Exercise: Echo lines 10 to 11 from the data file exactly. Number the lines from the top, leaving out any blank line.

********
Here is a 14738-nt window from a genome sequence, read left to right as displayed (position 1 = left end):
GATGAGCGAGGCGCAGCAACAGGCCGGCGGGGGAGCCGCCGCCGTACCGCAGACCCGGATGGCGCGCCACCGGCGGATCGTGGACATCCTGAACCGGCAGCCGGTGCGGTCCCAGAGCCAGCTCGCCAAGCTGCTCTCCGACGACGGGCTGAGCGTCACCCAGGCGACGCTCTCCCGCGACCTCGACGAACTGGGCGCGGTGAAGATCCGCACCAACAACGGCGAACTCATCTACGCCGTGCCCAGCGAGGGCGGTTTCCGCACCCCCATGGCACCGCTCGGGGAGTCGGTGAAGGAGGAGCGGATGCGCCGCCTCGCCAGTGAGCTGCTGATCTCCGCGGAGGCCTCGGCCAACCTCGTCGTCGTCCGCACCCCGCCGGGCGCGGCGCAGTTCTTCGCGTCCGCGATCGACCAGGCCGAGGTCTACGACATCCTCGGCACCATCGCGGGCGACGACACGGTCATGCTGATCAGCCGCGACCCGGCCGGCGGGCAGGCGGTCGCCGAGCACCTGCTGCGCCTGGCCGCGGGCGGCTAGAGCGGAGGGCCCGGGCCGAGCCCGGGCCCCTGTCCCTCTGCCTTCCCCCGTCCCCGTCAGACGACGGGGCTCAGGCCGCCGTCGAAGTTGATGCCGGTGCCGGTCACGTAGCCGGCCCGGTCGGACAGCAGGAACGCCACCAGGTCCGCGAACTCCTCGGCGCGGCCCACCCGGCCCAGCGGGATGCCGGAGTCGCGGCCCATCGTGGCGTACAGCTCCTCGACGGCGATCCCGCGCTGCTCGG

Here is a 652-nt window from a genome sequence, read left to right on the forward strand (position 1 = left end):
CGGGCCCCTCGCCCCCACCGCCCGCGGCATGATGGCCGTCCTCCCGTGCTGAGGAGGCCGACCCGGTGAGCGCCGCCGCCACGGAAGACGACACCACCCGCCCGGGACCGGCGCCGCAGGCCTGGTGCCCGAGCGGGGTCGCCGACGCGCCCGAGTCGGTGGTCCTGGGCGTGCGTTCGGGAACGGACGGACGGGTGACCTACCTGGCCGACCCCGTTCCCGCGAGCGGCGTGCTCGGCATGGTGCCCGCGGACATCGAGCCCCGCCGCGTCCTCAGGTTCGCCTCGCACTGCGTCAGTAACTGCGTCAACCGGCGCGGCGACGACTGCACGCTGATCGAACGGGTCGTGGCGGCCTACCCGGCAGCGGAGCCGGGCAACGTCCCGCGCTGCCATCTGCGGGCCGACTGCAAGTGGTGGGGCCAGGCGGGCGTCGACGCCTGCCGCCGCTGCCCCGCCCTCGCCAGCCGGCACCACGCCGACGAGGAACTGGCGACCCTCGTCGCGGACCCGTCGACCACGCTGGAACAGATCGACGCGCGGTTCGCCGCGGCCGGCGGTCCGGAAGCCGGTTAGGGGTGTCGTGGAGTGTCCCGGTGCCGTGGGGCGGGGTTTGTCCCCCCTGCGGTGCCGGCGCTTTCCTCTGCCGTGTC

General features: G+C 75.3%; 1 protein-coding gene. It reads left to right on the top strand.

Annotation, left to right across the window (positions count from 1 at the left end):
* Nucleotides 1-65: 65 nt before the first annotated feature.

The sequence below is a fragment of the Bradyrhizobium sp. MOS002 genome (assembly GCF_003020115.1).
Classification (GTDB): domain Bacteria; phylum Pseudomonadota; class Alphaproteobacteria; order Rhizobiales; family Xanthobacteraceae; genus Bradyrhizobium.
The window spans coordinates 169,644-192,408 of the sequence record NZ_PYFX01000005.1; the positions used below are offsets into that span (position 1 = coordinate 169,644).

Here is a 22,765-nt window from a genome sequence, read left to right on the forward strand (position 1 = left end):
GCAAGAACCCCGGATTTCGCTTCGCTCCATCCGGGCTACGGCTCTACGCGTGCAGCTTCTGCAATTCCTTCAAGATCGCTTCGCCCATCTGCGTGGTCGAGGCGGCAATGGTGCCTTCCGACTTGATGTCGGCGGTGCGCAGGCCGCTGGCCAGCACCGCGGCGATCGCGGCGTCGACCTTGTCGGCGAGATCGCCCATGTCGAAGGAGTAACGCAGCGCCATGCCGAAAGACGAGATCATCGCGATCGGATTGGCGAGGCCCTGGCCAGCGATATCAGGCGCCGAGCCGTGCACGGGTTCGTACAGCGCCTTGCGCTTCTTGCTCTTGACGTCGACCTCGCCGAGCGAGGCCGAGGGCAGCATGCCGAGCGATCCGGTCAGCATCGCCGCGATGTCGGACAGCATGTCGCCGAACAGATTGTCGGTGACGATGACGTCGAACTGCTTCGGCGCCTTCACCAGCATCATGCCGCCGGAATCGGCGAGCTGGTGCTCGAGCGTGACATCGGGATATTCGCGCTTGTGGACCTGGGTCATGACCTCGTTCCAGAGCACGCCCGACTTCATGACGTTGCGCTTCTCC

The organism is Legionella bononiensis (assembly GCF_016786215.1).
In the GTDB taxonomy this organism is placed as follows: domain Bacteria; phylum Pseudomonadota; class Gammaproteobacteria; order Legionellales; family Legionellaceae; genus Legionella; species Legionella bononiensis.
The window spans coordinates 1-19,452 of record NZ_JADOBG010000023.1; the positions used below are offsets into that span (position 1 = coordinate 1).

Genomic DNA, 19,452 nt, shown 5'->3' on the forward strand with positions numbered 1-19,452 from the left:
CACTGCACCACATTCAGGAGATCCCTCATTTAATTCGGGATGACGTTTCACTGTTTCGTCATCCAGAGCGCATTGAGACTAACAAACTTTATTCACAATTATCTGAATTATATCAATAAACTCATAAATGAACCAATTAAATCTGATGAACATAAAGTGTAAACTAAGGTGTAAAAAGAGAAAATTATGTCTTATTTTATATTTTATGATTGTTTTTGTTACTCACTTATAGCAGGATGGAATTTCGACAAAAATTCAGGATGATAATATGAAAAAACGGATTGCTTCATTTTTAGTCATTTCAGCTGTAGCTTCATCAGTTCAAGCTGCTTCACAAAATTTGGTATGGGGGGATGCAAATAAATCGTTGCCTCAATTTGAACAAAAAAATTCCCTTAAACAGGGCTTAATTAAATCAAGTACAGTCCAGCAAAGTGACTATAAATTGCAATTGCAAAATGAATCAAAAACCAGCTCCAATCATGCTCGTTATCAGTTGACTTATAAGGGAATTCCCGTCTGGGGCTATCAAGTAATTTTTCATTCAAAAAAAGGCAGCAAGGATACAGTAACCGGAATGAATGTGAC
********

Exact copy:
The window spans coordinates 169,644-192,408 of the sequence record NZ_PYFX01000005.1; the positions used below are offsets into that span (position 1 = coordinate 169,644).

Here is a 22,765-nt window from a genome sequence, read left to right on the forward strand (position 1 = left end):